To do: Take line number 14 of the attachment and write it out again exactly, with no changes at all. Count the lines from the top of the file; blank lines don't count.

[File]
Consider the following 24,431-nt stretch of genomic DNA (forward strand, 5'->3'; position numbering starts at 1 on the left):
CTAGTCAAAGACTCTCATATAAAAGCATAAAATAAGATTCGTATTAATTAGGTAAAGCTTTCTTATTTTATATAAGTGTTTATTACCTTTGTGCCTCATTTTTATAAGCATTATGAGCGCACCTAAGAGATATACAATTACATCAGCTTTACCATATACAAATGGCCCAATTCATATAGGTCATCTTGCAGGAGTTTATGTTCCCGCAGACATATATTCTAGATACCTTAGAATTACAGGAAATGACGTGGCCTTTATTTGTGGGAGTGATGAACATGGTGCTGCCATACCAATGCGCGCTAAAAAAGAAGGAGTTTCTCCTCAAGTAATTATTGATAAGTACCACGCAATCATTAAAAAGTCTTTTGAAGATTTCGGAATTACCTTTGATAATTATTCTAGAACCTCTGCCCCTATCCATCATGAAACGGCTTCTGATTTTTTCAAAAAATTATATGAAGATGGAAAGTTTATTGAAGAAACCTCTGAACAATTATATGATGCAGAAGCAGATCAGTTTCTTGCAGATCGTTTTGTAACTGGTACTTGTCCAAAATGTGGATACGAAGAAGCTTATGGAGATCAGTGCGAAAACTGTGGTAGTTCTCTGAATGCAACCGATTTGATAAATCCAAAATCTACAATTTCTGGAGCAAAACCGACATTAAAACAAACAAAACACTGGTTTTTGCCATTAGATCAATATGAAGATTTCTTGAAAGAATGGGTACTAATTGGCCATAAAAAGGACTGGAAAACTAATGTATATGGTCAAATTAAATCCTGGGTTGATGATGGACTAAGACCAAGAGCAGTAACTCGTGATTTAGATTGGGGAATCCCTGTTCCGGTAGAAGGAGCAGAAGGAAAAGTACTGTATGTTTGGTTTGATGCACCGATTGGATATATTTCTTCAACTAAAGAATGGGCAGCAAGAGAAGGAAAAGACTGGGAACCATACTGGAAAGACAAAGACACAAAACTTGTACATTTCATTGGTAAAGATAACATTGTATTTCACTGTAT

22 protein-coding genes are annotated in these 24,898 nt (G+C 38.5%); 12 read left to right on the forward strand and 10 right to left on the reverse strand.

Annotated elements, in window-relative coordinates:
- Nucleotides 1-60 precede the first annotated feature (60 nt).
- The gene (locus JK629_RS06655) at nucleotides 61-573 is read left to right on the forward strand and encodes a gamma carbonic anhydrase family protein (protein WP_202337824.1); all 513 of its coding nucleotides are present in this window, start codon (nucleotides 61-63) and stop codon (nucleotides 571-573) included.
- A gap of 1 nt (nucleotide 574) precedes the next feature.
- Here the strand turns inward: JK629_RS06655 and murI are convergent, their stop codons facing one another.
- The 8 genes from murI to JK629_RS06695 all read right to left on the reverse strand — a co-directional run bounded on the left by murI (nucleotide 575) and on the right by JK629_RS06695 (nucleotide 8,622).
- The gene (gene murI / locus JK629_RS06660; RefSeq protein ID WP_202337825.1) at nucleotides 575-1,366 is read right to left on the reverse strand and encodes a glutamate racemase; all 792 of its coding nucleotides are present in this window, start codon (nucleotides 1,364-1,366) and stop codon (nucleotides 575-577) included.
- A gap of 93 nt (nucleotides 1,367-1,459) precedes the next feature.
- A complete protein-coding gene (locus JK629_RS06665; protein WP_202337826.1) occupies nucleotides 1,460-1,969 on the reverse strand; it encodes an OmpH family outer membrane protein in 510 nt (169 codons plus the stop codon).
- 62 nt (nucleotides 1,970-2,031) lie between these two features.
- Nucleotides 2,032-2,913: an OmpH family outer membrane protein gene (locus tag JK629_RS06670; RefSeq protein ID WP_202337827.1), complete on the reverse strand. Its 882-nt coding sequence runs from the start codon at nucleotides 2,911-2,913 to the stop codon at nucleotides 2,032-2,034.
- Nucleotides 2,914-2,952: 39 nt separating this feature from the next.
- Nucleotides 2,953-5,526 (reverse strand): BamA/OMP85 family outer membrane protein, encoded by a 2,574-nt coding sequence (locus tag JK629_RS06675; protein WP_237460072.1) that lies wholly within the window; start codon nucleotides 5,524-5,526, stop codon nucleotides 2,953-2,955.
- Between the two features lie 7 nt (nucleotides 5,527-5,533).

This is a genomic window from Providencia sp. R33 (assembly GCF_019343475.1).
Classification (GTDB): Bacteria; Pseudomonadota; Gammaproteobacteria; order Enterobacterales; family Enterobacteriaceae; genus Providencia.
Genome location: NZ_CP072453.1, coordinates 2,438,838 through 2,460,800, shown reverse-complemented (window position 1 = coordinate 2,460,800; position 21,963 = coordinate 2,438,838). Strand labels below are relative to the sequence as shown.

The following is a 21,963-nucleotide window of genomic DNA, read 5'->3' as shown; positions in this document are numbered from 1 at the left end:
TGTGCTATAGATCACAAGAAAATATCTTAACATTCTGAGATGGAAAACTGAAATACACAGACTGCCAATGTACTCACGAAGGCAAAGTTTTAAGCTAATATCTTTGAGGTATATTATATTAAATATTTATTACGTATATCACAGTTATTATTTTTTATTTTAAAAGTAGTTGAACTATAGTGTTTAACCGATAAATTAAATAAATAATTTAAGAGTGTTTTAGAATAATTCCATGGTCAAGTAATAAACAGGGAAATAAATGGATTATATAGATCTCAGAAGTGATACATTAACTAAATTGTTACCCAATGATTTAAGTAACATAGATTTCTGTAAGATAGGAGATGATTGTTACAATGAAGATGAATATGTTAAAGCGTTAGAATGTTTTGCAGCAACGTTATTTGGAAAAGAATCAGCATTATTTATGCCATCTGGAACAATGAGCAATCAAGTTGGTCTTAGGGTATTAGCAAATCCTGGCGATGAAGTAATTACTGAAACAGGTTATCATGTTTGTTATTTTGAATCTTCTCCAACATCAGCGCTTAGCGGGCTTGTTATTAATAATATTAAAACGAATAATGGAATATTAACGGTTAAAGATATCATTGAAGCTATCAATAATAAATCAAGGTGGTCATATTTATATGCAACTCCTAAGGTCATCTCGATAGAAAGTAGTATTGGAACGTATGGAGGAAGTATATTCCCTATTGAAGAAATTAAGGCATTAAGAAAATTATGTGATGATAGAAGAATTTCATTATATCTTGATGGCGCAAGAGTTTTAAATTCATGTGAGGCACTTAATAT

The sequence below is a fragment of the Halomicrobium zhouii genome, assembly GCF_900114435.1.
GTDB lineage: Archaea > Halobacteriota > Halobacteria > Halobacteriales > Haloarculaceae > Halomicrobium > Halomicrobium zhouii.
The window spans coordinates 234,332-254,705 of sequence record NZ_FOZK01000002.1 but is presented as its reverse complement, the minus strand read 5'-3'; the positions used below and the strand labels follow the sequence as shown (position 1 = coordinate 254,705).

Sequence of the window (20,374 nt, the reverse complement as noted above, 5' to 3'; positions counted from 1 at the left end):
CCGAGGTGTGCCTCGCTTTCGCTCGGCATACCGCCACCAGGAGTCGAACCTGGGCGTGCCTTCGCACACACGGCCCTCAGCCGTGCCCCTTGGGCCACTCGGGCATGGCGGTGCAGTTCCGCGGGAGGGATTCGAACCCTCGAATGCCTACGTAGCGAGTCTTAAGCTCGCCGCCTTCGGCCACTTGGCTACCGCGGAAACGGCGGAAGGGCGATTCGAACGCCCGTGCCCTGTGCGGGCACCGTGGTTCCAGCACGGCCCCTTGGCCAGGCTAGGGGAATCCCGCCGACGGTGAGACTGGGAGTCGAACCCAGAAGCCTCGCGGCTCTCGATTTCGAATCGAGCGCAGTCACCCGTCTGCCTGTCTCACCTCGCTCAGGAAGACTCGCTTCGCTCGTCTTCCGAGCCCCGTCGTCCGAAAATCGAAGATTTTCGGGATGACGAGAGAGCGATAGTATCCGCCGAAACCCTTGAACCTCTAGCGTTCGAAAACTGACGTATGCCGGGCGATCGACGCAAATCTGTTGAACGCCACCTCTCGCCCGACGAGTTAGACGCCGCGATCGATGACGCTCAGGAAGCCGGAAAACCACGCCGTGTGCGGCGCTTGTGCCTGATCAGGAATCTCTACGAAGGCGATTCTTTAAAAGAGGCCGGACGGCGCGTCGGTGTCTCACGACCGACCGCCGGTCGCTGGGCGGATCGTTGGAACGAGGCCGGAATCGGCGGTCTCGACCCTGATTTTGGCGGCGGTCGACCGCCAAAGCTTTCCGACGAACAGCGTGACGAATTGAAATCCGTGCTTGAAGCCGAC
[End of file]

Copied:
- Nucleotides 2,032-2,913: an OmpH family outer membrane protein gene (locus tag JK629_RS06670; RefSeq protein ID WP_202337827.1), complete on the reverse strand. Its 882-nt coding sequence runs from the start codon at nucleotides 2,911-2,913 to the stop codon at nucleotides 2,032-2,034.